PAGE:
Just like people here on Earth, astronauts get shipments too! But not in the typical sense. 8,200 pounds of cargo, including supplies and scientific experiments, is on its way to the International Space Station thanks to Northrop Grumman’s Cygnus cargo spacecraft. This ‘package’ launched out of Wallops Flight Facility on Nov. 2, 2019 at 9:59 a.m. EDT. The investigations aboard the rocket range from research into human control of robotics in space to reprocessing fibers for 3D printing. Get ready, because these new and exciting experiments are arriving soon!
THE SEARCH FOR DARK MATTER
Stars, planets and their molecules only make up 15% of our universe. The rest is dark matter. However, no one has actually ever been able to see or study it. The Alpha Magnetic Spectrometer -02 (AMS-02) has been searching for this substance since 2011. Northrop Grumman’s CRS-12 mission carries new parts for AMS-02 that will be added during a series of upcoming spacewalks so that the instrument can continue to help us shed light on this mystery.
THE REMOTE EXPLORATION OF EARTH
Rovers operated by astronauts on the International Space Station will attempt to collect geological samples on Earth as part of an investigation called ANALOG-1. The samples, however, are not the important part of the study. Humans experience degraded sensorimotor functions in microgravity that could affect their operation of a robot. This study is designed to learn more about these issues, so that one day astronauts could use robots to perform research on planets they hope to walk on.
WOAH, THAT’S RAD
The AstroRad Vest is pretty rad. So rad, in fact, that it was sent up on the launch of Northrop Grumman’s CRS-12 mission. This vest intends to protect astronauts from harmful radiation in space. While going about normal activity on the space station, astronauts will wear AstroRad and make note of things like comfort over long periods of time. This will help researchers on Earth finalize the best design for future long duration missions.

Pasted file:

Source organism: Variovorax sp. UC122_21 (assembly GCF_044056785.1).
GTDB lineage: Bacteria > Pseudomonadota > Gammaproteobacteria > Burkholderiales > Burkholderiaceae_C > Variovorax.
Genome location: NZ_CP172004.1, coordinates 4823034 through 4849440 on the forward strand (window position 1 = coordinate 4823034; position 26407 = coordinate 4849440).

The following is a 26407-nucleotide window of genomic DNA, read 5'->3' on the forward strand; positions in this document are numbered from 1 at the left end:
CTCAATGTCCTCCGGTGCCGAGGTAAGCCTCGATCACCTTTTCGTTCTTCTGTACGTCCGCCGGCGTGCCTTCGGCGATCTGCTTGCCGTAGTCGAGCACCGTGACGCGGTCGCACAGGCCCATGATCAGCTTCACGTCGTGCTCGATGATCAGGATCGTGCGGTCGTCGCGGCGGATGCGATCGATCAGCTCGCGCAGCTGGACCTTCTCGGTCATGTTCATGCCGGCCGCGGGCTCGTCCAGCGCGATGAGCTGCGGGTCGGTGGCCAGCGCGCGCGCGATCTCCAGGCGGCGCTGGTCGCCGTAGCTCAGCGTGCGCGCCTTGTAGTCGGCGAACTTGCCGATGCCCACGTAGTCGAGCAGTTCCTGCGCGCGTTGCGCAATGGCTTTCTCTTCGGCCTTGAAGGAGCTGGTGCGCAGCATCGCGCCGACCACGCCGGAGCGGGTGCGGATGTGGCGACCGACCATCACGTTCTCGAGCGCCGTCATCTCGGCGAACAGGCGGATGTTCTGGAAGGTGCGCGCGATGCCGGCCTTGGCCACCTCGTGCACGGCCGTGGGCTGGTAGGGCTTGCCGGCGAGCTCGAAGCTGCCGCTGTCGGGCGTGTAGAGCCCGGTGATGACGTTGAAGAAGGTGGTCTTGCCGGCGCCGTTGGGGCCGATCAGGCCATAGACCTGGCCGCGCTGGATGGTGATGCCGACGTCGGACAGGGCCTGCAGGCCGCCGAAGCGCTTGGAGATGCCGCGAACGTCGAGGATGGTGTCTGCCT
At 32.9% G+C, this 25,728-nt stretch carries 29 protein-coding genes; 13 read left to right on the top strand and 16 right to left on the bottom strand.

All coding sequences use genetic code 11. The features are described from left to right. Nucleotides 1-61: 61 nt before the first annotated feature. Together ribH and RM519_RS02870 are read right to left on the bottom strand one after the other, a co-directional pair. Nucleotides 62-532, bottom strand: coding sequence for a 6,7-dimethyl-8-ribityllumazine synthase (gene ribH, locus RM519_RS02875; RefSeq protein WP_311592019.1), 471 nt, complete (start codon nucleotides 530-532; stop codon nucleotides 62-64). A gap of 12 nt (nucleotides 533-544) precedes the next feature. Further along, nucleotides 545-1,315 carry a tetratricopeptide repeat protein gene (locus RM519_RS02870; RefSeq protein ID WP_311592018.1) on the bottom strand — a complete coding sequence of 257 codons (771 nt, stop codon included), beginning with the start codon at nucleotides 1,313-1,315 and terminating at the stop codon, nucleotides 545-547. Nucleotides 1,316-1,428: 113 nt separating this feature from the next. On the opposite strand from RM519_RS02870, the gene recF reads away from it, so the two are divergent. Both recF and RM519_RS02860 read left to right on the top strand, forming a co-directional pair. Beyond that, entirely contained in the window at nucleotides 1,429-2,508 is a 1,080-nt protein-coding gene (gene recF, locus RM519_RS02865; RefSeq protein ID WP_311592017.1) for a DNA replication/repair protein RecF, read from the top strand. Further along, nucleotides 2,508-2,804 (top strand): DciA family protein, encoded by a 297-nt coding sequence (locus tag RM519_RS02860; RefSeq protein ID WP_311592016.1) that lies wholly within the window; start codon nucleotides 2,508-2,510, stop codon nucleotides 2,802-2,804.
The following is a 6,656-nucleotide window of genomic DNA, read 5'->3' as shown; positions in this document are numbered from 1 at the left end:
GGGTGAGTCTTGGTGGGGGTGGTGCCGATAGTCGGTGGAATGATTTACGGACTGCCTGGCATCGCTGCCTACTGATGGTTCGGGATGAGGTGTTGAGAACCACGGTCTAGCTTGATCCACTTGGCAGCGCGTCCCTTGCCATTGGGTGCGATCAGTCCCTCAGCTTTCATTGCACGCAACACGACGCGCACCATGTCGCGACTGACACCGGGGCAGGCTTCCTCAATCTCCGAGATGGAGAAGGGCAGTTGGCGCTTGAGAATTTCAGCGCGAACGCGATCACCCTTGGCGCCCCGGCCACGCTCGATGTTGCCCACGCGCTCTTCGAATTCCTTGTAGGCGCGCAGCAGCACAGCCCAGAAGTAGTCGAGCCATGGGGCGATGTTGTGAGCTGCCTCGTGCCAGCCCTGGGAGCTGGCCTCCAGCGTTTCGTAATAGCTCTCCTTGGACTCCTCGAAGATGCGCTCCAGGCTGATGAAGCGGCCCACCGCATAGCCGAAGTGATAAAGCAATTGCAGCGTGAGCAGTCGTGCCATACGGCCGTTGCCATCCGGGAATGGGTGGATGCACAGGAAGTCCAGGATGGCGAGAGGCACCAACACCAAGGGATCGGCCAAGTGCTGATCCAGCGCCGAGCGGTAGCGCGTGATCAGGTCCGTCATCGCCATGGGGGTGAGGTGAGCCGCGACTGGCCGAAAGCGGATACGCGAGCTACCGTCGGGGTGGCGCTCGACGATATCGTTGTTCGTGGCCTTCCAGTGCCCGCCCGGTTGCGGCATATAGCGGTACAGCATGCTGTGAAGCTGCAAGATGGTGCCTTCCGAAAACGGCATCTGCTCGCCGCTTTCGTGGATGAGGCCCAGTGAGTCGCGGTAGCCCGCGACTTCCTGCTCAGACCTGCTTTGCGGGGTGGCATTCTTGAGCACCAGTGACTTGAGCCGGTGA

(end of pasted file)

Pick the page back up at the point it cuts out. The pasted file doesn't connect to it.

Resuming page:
EVEN ASTRONAUTS RECYCLE
The Made in Space Recycler (MIS) looks at how different materials on the International Space Station can be turned into filament used for 3D printing. This 3D printing is done right there in space, in the Additive Manufacturing Facility. Similar studies will be conducted on Earth so that comparisons can be made.
FASTER, CHEAPER ACCESS TO SPACE
A collaboration between Automobili Lamborghini and the Houston Methodist Research Institute will be using NanoRacks-Craig-X FTP to test the performance of 3D-printed carbon fiber composites in the extreme environment of space. The study could lead to materials used both in space and on Earth. For example, the study may help improve the design of implantable devices for therapeutic drug delivery.
DESSERT, FRESH FROM THE OVEN
Everyone enjoys the aroma of fresh-baked cookies, even astronauts. On future long-duration space missions, fresh-baked food could have psychological and physiological benefits for crew members, providing them with a greater variety of more nutritious meals. The Zero-G Oven experiment examines heat transfer properties and the process of baking food in microgravity.
Want to learn about more investigations heading to the space station (or even ones currently under way)? Make sure to follow @ISS_Research on Twitter and Space Station Research and Technology News on Facebook.
If you want to see the International Space Station with your own eyes, check out Spot the Station to see it pass over your town.
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